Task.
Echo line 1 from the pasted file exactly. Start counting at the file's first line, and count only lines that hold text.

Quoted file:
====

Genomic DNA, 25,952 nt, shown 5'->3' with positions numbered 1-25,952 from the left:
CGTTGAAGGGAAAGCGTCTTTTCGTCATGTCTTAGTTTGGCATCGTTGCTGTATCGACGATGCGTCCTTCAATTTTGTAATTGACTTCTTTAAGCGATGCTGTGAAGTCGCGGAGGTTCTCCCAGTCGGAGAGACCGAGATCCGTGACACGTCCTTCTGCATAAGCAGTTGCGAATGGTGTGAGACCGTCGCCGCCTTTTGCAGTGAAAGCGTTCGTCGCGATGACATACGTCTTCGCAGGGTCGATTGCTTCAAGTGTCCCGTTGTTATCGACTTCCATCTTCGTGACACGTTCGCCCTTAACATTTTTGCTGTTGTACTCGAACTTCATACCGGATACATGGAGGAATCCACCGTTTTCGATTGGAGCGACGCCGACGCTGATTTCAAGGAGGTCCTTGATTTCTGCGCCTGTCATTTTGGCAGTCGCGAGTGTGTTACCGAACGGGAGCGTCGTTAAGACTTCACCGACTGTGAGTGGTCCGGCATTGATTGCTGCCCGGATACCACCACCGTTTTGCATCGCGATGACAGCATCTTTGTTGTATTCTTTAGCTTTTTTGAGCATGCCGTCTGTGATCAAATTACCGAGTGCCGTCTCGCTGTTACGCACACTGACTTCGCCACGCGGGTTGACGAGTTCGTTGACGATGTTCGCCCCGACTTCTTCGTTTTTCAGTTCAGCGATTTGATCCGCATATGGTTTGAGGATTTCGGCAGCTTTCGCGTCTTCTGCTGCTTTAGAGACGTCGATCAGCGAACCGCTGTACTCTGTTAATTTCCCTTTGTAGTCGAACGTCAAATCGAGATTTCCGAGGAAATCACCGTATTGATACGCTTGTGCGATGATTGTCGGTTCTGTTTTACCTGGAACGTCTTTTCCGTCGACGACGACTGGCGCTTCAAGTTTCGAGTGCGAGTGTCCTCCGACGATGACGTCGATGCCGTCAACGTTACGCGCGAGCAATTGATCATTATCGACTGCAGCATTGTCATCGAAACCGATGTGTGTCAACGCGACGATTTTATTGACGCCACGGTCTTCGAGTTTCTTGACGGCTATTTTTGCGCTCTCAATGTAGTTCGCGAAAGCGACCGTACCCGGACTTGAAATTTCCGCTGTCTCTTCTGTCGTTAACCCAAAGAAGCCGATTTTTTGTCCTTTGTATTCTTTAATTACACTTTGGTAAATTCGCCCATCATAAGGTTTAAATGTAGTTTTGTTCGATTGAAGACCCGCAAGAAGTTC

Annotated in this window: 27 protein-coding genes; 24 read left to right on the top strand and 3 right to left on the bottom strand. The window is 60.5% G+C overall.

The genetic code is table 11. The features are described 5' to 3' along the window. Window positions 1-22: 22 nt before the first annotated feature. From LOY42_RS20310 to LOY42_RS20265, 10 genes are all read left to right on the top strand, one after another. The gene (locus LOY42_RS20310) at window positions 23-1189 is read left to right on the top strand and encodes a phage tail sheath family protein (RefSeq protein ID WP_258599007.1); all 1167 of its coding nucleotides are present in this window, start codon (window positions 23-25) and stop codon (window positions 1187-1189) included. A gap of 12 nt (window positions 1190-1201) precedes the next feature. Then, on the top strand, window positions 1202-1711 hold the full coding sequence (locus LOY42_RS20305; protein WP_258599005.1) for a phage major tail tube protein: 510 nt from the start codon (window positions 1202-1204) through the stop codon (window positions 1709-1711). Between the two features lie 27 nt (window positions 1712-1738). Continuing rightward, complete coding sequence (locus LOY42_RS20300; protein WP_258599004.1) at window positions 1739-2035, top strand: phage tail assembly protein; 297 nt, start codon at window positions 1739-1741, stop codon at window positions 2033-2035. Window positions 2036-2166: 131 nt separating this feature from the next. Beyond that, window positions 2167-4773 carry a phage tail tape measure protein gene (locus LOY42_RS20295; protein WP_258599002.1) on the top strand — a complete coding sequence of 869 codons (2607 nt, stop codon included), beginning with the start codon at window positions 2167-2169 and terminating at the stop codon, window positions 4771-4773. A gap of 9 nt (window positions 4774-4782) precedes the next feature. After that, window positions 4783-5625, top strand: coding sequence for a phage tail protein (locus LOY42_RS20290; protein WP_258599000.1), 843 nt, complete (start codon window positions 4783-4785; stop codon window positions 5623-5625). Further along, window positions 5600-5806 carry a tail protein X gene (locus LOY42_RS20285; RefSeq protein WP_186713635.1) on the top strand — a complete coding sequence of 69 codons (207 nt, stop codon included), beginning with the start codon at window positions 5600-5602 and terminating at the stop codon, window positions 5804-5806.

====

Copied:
Genomic DNA, 25,952 nt, shown 5'->3' with positions numbered 1-25,952 from the left: